Beaufort News

Professional Opinion: Feeling sluggish or 'hangry'? It could be low-blood sugar

Holly Mlodzinski is a registered dietitian and the health promotions coordinator at Hilton Head Hospital.
Holly Mlodzinski is a registered dietitian and the health promotions coordinator at Hilton Head Hospital. Submitted photo

This week, Holly Mlodzinski, a registered dietitian and health promotions coordinator with Hilton Head Hospital, talks about the sluggish feeling we sometimes get in the mornings or afternoons. Could it be low blood sugar?

Question. I sometimes feel a little fatigued in the mornings or 'hangry' (hungry and angry) in the afternoons. I have a friend who says this could be related to low blood sugar. What does that mean exactly and what can I do to prevent it?

Answer. Low blood sugar or hypoglycemia is a condition characterized by an abnormally low blood sugar or glucose which is your body's main source of energy.

Similar to the way a car needs gas to run, your body and brain need a constant supply of glucose to function properly.

During digestion, your body breaks down carbohydrates from foods such as pasta, rice, bread and fruit into sugar molecules. One of these molecules is glucose.

Non-diabetic hypoglycemia can happen for several reasons including diet, medications, certain medical conditions and exercise. If your glucose levels become too low, it can cause several signs and symptoms.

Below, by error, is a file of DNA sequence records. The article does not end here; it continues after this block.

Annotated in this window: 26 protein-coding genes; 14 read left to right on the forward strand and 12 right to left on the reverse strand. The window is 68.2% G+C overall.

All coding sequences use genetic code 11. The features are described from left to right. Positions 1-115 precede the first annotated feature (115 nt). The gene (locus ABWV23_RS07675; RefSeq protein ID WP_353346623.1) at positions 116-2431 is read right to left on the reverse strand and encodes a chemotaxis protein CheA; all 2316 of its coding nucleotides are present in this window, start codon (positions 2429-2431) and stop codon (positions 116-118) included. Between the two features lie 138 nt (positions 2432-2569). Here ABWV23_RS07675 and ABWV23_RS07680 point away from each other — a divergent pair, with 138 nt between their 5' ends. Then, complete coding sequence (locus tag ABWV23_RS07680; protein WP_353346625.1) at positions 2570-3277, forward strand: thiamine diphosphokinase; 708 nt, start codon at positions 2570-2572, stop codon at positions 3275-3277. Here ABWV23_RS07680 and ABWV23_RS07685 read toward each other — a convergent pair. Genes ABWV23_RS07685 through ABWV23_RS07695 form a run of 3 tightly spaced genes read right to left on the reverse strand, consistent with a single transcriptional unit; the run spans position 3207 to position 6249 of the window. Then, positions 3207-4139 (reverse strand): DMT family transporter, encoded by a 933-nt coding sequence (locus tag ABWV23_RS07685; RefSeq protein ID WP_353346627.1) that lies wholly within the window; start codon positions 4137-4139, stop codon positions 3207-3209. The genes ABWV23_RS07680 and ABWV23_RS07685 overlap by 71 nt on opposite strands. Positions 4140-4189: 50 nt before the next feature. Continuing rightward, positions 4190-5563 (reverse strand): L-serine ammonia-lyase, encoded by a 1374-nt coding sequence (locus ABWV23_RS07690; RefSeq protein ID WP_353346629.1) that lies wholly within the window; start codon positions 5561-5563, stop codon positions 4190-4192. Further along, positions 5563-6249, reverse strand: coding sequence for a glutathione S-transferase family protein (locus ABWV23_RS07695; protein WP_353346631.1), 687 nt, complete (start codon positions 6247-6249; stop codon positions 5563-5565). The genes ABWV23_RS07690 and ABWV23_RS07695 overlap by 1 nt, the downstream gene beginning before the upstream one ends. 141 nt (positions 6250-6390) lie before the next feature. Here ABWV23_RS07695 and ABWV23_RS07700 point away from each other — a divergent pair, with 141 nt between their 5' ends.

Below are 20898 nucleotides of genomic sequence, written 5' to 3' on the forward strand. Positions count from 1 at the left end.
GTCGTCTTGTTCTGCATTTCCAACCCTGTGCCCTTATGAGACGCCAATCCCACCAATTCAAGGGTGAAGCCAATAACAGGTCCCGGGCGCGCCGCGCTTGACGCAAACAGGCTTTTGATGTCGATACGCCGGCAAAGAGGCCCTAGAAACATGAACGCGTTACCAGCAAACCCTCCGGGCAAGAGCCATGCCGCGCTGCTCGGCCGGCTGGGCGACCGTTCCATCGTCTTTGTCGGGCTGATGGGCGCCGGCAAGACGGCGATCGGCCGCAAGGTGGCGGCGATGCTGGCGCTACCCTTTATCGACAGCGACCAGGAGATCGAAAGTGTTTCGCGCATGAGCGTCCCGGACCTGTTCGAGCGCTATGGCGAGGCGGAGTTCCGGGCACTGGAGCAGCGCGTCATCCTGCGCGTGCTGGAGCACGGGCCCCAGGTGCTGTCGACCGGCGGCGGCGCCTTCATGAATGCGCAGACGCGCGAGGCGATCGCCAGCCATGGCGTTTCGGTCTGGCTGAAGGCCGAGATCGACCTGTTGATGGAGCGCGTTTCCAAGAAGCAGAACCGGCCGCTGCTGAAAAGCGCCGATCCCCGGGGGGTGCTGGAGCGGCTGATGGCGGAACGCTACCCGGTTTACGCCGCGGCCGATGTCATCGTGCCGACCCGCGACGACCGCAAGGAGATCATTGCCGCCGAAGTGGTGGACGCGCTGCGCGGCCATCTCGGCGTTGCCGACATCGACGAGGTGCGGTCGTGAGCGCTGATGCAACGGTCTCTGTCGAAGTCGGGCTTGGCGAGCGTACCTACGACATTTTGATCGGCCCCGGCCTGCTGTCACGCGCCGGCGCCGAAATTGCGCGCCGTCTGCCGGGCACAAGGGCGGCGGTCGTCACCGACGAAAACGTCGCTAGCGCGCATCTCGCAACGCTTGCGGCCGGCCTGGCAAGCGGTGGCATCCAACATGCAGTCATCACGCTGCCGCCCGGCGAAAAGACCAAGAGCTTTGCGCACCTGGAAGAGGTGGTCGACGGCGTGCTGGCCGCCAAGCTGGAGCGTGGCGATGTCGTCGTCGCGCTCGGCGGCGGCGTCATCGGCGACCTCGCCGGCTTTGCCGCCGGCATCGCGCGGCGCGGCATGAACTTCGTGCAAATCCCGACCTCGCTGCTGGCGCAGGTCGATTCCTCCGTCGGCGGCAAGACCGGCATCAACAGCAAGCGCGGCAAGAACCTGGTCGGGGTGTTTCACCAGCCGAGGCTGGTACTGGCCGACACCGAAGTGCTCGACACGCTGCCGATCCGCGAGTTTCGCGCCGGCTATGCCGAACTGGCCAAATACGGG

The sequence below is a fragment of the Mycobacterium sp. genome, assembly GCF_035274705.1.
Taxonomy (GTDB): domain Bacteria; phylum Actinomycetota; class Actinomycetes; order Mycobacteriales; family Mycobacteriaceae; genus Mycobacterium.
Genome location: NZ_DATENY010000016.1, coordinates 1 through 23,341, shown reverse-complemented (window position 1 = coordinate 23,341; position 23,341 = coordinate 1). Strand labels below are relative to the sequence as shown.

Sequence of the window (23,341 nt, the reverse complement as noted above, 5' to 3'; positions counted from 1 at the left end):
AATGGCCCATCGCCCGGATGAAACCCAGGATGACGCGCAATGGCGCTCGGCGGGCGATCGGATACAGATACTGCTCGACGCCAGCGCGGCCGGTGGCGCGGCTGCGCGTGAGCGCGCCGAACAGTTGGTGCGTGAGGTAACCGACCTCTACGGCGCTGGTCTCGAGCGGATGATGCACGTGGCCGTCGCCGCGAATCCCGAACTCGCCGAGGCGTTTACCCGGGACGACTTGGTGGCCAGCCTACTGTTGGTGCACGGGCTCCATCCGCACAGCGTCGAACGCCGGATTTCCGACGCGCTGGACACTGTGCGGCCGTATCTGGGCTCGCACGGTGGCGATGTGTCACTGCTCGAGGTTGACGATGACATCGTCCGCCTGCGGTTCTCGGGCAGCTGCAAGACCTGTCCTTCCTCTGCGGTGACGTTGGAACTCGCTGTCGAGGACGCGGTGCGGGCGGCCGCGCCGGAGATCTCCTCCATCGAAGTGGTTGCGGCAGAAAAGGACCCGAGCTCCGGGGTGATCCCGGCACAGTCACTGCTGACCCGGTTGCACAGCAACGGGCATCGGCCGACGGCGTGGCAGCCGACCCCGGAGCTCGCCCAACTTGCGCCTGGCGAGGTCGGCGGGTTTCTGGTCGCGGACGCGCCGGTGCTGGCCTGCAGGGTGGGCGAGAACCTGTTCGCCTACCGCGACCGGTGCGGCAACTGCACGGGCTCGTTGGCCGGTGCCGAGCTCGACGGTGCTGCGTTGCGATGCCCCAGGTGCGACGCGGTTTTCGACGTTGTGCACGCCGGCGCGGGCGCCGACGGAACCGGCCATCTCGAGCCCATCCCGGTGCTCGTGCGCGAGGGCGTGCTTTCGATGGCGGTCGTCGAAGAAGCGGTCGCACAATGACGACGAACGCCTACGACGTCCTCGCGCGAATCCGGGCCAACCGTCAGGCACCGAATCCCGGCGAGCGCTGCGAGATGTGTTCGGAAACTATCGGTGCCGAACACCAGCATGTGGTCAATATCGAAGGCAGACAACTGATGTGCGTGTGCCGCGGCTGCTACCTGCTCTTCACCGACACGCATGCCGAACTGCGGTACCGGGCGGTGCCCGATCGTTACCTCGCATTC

Those are:

- Hunger

- Fatigue

- Shakiness

- Irritability

- Anxiety

- Sweating

- Heart palpitations

In certain cases, hypoglycemia can worsen and cause confusion, abnormal behavior, blurred vision, seizures and loss of consciousness.

Sometimes hypoglycemia occurs after meals because the body produces more insulin than is needed. If your glucose drops after a meal that includes a lot of sugar, you need to change your diet.

Avoid sugary foods and eat small frequent meals during the day. Do not skip meals. Eat every 3 to 4 hours. Have small snacks between meals including protein and complex carbohydrates.

If you need to treat a low blood sugar condition quickly because of worsened symptoms, eat or drink 15 grams of fast-acting carbohydrates. Fifteen grams of carbohydrate is equal to 4 ounces of juice, 1 cup of skim milk, or 4 to 6 pieces of hard candy.

Your blood sugar should return to normal after 15 minutes. It is important to follow up with a healthy snack including protein and complex carbohydrates. Peanut butter crackers, cheese and crackers, and apple with peanut butter are examples of snacks with carbohydrates and protein.

If you get hypoglycemia, write down when it happened and what you did. Timing of meals and a healthy meal plan are important. Check out www.eatright.org for more information on meal planning.

If your symptoms progress past the point of being fatigued in the morning and afternoon, talk to your doctor.

Follow reporter Mindy Lucas at twitter.com/MindyatIPBG.

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